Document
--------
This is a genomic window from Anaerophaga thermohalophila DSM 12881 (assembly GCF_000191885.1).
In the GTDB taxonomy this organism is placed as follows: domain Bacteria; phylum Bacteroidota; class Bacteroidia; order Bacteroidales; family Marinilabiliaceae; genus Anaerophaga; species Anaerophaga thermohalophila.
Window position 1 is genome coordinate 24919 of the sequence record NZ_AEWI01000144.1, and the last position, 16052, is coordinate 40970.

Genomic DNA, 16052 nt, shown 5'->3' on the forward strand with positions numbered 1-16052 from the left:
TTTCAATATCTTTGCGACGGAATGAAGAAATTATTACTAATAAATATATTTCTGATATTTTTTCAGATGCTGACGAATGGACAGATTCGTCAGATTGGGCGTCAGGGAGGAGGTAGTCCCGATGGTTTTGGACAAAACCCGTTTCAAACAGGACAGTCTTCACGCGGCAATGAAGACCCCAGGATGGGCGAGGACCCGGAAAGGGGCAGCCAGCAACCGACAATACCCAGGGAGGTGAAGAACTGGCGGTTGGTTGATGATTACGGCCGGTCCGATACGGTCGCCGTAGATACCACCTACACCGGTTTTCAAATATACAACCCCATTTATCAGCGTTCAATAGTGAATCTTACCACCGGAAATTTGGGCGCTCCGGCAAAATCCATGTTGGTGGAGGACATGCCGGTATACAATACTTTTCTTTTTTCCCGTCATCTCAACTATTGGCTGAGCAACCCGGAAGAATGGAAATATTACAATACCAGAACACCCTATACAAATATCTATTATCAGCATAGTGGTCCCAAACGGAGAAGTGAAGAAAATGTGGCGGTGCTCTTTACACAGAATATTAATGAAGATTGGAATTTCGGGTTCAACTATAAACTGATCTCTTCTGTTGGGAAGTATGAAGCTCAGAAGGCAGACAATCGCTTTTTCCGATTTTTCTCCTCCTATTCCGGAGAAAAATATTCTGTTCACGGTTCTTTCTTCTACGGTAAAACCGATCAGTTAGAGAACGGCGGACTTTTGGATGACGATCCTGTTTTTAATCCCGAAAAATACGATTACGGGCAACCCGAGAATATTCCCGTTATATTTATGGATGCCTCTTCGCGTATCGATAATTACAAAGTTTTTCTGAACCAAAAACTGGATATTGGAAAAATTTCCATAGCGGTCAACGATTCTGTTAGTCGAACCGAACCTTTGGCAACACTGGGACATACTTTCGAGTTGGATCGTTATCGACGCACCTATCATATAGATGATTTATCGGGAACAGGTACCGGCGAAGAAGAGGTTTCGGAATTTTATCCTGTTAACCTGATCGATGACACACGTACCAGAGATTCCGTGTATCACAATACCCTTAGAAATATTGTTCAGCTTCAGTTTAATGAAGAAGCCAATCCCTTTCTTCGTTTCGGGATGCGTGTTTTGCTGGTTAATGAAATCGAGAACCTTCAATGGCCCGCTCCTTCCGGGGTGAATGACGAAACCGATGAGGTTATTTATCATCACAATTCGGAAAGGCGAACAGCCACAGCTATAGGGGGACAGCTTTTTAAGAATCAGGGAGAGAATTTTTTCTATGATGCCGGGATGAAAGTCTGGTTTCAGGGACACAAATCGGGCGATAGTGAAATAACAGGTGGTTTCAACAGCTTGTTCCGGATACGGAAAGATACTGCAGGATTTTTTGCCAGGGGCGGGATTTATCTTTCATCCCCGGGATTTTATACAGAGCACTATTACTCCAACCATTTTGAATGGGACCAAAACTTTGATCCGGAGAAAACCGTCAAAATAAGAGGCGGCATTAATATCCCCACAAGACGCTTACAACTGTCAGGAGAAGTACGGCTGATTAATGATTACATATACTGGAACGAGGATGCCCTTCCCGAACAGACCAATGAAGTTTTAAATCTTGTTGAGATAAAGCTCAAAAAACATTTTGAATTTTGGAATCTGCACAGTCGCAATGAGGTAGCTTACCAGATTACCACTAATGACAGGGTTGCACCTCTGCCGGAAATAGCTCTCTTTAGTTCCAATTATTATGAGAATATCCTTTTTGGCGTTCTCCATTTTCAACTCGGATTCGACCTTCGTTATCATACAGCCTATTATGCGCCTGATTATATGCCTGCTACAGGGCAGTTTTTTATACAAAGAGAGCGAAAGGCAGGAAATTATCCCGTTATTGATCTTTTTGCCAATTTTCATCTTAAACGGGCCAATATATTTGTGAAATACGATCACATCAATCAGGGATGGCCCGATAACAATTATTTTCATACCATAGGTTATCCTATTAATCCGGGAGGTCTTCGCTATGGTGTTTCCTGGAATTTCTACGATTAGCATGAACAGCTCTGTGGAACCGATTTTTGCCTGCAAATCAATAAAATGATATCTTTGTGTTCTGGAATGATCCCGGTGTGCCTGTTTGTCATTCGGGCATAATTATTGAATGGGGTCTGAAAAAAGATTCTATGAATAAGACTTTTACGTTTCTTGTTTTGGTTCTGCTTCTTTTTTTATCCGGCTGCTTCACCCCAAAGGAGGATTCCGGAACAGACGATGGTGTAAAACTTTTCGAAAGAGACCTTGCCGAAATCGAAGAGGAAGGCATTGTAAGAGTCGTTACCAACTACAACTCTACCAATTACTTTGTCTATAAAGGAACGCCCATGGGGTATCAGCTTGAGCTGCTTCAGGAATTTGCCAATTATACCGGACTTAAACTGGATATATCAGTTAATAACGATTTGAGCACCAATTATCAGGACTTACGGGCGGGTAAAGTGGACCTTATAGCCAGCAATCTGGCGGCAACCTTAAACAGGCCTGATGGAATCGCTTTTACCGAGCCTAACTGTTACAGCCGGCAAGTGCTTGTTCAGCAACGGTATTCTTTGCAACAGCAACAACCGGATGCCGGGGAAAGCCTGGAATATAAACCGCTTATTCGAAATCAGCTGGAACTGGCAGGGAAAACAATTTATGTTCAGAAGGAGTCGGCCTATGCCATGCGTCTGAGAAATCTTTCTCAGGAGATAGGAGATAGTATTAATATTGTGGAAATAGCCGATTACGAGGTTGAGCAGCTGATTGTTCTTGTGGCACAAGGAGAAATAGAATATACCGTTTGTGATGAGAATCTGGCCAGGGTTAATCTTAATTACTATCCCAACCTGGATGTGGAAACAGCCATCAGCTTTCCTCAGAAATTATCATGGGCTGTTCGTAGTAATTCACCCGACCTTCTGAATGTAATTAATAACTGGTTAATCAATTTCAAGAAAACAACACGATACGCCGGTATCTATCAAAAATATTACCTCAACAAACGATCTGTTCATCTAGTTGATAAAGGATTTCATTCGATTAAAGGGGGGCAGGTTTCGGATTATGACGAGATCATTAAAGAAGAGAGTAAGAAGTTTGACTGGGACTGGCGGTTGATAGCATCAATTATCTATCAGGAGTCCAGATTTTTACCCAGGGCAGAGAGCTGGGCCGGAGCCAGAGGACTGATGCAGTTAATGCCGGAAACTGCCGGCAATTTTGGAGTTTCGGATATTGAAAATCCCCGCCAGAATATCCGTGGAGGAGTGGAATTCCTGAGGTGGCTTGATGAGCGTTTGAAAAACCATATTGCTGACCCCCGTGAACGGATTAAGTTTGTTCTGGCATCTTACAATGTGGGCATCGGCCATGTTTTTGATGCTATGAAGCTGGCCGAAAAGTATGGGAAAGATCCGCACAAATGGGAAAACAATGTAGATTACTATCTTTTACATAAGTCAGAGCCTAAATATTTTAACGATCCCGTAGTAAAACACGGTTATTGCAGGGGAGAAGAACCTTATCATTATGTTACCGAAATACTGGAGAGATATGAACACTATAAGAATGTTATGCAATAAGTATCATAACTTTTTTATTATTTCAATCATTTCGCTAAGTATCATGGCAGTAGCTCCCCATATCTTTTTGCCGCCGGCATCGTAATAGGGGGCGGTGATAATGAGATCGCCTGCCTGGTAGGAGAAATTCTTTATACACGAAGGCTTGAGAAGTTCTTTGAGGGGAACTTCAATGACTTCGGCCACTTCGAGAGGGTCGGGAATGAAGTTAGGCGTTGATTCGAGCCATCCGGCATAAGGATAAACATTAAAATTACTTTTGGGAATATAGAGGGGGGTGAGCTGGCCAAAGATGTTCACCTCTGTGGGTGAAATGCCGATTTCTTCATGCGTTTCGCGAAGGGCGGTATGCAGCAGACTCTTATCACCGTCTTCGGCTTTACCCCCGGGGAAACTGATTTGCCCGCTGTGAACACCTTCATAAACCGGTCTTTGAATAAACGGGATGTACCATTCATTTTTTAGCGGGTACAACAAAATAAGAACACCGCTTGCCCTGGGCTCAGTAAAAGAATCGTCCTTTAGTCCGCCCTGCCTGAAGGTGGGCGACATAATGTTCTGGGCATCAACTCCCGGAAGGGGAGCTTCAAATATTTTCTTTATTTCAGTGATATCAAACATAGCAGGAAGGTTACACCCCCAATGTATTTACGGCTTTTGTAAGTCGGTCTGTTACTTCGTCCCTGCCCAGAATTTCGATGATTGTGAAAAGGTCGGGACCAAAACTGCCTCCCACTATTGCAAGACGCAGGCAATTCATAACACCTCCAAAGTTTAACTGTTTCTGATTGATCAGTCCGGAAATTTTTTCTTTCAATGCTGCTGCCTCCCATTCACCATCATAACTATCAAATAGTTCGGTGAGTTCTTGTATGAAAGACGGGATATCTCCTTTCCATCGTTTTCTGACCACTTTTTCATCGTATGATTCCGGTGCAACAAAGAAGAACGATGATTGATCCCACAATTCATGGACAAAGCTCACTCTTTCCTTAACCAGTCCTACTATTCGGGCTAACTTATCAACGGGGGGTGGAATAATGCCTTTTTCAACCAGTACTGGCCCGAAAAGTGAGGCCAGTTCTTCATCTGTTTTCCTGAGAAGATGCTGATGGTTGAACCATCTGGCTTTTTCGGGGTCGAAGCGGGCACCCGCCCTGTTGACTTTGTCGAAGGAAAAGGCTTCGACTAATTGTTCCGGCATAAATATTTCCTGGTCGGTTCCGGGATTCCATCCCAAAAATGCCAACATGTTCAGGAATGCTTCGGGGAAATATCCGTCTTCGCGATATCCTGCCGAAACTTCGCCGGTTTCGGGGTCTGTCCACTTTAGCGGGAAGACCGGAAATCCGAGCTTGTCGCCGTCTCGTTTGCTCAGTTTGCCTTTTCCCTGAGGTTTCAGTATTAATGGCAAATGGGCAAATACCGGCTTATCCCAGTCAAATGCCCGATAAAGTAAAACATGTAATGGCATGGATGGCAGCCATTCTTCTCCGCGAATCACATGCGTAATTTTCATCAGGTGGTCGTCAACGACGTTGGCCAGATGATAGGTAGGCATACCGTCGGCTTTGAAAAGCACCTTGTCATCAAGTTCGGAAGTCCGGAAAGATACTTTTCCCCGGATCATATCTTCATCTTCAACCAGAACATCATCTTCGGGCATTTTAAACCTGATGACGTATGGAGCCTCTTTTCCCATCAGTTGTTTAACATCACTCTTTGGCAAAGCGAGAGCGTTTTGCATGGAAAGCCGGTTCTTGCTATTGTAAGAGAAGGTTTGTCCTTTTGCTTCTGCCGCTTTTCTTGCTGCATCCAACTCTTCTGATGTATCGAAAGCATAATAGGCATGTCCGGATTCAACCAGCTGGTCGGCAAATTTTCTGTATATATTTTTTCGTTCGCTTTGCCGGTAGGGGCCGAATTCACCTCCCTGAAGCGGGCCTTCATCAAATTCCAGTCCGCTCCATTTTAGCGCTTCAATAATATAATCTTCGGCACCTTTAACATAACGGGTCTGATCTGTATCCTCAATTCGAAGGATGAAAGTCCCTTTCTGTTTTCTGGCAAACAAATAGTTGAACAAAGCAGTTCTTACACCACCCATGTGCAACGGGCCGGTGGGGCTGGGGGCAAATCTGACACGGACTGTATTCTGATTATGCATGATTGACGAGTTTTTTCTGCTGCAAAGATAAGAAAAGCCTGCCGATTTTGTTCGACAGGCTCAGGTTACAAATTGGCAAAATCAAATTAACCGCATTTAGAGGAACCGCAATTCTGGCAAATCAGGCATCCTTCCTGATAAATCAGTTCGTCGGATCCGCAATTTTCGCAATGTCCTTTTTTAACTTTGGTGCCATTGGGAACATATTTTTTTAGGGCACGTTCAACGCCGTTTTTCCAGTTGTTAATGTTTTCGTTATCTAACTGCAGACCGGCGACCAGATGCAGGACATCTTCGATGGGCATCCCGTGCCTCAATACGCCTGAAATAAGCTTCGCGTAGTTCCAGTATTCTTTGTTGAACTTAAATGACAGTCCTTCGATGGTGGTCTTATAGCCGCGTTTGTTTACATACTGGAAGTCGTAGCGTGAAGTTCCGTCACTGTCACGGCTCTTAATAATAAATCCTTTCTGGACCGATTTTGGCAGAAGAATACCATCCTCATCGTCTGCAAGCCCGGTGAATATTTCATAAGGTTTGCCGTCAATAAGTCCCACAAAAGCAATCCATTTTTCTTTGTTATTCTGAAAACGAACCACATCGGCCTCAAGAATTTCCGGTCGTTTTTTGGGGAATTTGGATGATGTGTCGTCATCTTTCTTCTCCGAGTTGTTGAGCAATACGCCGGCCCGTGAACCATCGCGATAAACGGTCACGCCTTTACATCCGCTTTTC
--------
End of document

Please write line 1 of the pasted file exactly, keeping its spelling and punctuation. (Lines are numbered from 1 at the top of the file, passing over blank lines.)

This is a genomic window from Anaerophaga thermohalophila DSM 12881 (assembly GCF_000191885.1).